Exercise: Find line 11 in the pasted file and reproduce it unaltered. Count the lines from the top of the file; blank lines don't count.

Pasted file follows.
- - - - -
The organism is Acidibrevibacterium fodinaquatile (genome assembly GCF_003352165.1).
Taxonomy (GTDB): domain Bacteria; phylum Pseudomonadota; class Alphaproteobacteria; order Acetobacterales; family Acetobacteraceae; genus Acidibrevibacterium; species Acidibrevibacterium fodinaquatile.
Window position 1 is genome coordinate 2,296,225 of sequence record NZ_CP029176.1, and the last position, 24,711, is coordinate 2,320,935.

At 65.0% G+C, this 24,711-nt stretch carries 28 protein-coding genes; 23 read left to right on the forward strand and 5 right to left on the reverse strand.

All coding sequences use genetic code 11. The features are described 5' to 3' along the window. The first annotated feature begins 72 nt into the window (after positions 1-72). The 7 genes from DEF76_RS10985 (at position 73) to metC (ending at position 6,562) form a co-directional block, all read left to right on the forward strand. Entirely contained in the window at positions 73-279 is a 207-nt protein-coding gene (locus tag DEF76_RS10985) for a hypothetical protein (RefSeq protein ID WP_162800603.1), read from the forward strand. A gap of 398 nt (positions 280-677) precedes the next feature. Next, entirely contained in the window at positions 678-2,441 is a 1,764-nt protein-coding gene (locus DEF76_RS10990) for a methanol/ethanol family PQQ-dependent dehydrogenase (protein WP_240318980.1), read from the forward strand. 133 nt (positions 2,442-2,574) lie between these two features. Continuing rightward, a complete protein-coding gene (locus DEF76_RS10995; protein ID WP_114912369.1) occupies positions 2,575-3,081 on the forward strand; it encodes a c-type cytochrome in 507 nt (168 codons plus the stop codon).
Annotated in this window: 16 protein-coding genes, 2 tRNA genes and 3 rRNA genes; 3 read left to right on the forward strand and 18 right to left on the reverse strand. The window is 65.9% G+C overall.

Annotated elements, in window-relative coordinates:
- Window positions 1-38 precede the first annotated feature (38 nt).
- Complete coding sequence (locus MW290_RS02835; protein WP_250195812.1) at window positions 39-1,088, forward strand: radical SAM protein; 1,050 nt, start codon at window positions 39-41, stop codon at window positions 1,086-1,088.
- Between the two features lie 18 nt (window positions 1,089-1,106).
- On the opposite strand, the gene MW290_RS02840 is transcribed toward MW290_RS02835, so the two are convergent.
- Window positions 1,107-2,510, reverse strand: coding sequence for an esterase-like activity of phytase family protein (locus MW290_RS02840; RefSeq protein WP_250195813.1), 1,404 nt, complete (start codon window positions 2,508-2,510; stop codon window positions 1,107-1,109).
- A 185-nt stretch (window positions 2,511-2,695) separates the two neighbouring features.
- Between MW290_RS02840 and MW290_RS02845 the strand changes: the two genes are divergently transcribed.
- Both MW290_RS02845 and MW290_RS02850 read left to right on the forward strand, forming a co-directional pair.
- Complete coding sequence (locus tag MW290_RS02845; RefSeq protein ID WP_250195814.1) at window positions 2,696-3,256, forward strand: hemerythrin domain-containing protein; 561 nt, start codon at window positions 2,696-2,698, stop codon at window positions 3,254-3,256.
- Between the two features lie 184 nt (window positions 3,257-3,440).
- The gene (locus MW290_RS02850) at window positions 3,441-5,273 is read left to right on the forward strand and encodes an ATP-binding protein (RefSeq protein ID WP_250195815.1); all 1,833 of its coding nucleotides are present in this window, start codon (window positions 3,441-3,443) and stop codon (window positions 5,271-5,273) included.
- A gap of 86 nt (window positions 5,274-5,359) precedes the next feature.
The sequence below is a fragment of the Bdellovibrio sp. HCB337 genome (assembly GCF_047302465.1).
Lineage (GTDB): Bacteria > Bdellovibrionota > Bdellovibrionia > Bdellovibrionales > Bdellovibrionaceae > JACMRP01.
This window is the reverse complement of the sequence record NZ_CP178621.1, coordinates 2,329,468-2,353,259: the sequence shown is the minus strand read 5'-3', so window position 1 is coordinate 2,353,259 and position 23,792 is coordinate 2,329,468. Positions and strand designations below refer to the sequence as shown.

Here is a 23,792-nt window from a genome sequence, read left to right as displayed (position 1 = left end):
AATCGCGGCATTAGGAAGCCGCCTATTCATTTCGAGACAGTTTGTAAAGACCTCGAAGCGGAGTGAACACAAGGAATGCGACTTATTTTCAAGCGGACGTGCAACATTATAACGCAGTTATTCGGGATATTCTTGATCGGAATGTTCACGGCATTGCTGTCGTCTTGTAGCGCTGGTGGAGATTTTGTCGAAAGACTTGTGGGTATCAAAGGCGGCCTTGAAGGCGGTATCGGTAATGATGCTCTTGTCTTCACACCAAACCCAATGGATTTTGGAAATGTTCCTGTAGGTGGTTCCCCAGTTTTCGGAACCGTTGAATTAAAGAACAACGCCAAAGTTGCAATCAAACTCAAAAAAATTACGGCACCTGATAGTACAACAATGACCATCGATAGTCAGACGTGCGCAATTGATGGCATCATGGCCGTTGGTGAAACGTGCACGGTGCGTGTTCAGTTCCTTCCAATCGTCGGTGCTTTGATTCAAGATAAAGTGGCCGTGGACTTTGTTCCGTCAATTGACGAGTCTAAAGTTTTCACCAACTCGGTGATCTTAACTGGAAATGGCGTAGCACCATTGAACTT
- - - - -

- On the opposite strand, the gene MW290_RS02840 is transcribed toward MW290_RS02835, so the two are convergent.